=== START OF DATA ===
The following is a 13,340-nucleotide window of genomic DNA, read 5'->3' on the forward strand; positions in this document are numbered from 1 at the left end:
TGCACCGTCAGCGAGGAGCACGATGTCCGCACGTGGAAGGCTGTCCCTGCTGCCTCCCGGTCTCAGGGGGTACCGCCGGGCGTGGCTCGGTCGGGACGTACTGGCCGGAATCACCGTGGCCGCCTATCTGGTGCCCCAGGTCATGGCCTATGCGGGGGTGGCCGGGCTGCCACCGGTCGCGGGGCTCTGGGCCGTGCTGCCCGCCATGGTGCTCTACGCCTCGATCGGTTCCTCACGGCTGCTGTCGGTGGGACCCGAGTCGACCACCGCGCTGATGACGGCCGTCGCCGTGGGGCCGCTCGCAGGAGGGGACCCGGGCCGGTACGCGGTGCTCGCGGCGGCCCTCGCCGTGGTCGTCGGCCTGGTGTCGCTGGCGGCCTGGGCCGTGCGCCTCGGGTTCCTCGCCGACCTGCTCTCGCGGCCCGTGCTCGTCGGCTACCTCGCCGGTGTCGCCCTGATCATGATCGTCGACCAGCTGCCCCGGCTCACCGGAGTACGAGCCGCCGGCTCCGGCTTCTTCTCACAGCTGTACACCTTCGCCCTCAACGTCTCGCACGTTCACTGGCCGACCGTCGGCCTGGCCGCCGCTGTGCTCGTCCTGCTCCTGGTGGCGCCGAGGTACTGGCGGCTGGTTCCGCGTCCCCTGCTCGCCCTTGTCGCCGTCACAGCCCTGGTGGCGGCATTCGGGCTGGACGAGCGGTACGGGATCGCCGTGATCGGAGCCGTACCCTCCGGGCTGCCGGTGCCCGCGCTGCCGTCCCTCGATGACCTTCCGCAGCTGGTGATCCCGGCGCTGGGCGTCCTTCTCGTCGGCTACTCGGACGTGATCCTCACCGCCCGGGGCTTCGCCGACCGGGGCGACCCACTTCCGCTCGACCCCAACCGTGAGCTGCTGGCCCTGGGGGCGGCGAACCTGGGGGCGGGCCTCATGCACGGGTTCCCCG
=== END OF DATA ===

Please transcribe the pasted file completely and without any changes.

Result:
The following is a 13,340-nucleotide window of genomic DNA, read 5'->3' on the forward strand; positions in this document are numbered from 1 at the left end:
TGCACCGTCAGCGAGGAGCACGATGTCCGCACGTGGAAGGCTGTCCCTGCTGCCTCCCGGTCTCAGGGGGTACCGCCGGGCGTGGCTCGGTCGGGACGTACTGGCCGGAATCACCGTGGCCGCCTATCTGGTGCCCCAGGTCATGGCCTATGCGGGGGTGGCCGGGCTGCCACCGGTCGCGGGGCTCTGGGCCGTGCTGCCCGCCATGGTGCTCTACGCCTCGATCGGTTCCTCACGGCTGCTGTCGGTGGGACCCGAGTCGACCACCGCGCTGATGACGGCCGTCGCCGTGGGGCCGCTCGCAGGAGGGGACCCGGGCCGGTACGCGGTGCTCGCGGCGGCCCTCGCCGTGGTCGTCGGCCTGGTGTCGCTGGCGGCCTGGGCCGTGCGCCTCGGGTTCCTCGCCGACCTGCTCTCGCGGCCCGTGCTCGTCGGCTACCTCGCCGGTGTCGCCCTGATCATGATCGTCGACCAGCTGCCCCGGCTCACCGGAGTACGAGCCGCCGGCTCCGGCTTCTTCTCACAGCTGTACACCTTCGCCCTCAACGTCTCGCACGTTCACTGGCCGACCGTCGGCCTGGCCGCCGCTGTGCTCGTCCTGCTCCTGGTGGCGCCGAGGTACTGGCGGCTGGTTCCGCGTCCCCTGCTCGCCCTTGTCGCCGTCACAGCCCTGGTGGCGGCATTCGGGCTGGACGAGCGGTACGGGATCGCCGTGATCGGAGCCGTACCCTCCGGGCTGCCGGTGCCCGCGCTGCCGTCCCTCGATGACCTTCCGCAGCTGGTGATCCCGGCGCTGGGCGTCCTTCTCGTCGGCTACTCGGACGTGATCCTCACCGCCCGGGGCTTCGCCGACCGGGGCGACCCACTTCCGCTCGACCCCAACCGTGAGCTGCTGGCCCTGGGGGCGGCGAACCTGGGGGCGGGCCTCATGCACGGGTTCCCCG